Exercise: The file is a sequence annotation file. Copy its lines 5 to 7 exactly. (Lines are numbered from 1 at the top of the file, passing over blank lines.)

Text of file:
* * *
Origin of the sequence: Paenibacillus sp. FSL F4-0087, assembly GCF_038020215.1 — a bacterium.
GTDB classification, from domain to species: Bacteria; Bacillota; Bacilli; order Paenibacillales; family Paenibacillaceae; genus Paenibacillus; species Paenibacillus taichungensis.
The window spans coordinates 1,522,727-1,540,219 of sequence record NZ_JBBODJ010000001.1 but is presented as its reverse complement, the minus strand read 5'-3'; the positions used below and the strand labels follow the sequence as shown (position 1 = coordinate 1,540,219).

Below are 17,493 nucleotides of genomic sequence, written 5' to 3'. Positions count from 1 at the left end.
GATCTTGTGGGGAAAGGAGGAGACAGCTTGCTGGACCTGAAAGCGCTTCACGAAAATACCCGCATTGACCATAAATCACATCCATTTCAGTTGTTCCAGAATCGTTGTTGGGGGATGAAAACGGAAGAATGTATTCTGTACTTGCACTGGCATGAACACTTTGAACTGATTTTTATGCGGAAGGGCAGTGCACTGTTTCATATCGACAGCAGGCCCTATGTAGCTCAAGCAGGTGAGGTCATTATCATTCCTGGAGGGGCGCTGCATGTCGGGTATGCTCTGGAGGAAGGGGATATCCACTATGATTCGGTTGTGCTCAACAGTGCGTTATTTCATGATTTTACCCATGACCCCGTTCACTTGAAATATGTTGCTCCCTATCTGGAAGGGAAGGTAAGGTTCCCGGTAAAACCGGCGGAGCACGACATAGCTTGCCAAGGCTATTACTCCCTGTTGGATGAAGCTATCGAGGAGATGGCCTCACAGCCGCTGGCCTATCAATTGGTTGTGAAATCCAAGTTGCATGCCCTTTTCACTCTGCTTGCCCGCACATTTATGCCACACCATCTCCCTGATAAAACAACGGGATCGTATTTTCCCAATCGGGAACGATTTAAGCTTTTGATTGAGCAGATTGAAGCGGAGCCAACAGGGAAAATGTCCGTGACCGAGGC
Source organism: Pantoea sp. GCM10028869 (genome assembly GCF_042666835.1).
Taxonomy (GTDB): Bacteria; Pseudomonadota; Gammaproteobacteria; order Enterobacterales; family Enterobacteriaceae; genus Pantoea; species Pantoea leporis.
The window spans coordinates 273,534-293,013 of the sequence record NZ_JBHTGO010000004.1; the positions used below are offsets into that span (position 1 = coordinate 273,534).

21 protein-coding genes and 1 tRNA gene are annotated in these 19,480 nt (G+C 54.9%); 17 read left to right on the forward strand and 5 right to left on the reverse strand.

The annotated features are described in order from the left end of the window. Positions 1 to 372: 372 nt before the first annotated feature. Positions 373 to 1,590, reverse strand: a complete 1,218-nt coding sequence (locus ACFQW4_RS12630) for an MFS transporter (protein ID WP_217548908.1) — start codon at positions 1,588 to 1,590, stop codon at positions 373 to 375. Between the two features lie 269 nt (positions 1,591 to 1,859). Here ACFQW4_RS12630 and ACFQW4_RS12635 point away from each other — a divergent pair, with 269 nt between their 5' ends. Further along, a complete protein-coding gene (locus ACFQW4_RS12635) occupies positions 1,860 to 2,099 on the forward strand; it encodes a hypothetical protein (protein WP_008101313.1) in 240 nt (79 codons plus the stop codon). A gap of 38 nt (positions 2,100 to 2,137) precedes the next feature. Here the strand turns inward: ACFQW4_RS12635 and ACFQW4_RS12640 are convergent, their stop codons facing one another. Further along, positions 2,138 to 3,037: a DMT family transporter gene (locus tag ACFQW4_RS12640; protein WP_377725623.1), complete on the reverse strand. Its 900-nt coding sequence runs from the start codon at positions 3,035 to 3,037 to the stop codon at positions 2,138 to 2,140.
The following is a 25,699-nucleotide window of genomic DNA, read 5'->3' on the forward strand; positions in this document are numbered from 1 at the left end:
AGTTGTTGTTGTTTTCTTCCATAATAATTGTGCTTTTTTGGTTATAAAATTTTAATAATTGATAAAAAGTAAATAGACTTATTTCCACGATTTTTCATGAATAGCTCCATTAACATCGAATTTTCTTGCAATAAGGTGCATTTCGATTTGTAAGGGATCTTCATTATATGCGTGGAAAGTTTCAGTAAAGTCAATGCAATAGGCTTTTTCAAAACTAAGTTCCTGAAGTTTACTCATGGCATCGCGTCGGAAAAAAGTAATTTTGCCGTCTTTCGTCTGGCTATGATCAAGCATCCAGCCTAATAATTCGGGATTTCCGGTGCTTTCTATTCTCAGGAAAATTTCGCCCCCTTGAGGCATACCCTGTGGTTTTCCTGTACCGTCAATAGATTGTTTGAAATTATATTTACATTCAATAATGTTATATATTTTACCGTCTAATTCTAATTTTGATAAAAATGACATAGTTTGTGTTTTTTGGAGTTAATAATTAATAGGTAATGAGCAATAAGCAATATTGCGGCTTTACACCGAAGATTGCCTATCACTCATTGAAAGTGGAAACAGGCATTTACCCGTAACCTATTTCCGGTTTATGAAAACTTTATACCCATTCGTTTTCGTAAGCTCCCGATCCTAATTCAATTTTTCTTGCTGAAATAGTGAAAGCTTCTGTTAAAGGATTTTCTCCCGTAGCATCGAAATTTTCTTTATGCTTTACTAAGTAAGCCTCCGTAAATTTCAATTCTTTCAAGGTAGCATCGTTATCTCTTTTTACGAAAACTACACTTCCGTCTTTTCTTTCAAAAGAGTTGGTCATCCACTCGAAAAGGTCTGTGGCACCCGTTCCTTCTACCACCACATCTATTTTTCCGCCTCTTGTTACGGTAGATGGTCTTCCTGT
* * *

GATCTTGTGGGGAAAGGAGGAGACAGCTTGCTGGACCTGAAAGCGCTTCACGAAAATACCCGCATTGACCATAAATCACATCCATTTCAGTTGTTCCAGAATCGTTGTTGGGGGATGAAAACGGAAGAATGTATTCTGTACTTGCACTGGCATGAACACTTTGAACTGATTTTTATGCGGAAGGGCAGTGCACTGTTTCATATCGACAGCAGGCCCTATGTAGCTCAAGCAGGTGAGGTCATTATCATTCCTGGAGGGGCGCTGCATGTCGGGTATGCTCTGGAGGAAGGGGATATCCACTATGATTCGGTTGTGCTCAACAGTGCGTTATTTCATGATTTTACCCATGACCCCGTTCACTTGAAATATGTTGCTCCCTATCTGGAAGGGAAGGTAAGGTTCCCGGTAAAACCGGCGGAGCACGACATAGCTTGCCAAGGCTATTACTCCCTGTTGGATGAAGCTATCGAGGAGATGGCCTCACAGCCGCTGGCCTATCAATTGGTTGTGAAATCCAAGTTGCATGCCCTTTTCACTCTGCTTGCCCGCACATTTATGCCACACCATCTCCCTGATAAAACAACGGGATCGTATTTTCCCAATCGGGAACGATTTAAGCTTTTGATTGAGCAGATTGAAGCGGAGCCAACAGGGAAAATGTCCGTGACCGAGGC
Source organism: Pantoea sp. GCM10028869 (genome assembly GCF_042666835.1).
Taxonomy (GTDB): Bacteria; Pseudomonadota; Gammaproteobacteria; order Enterobacterales; family Enterobacteriaceae; genus Pantoea; species Pantoea leporis.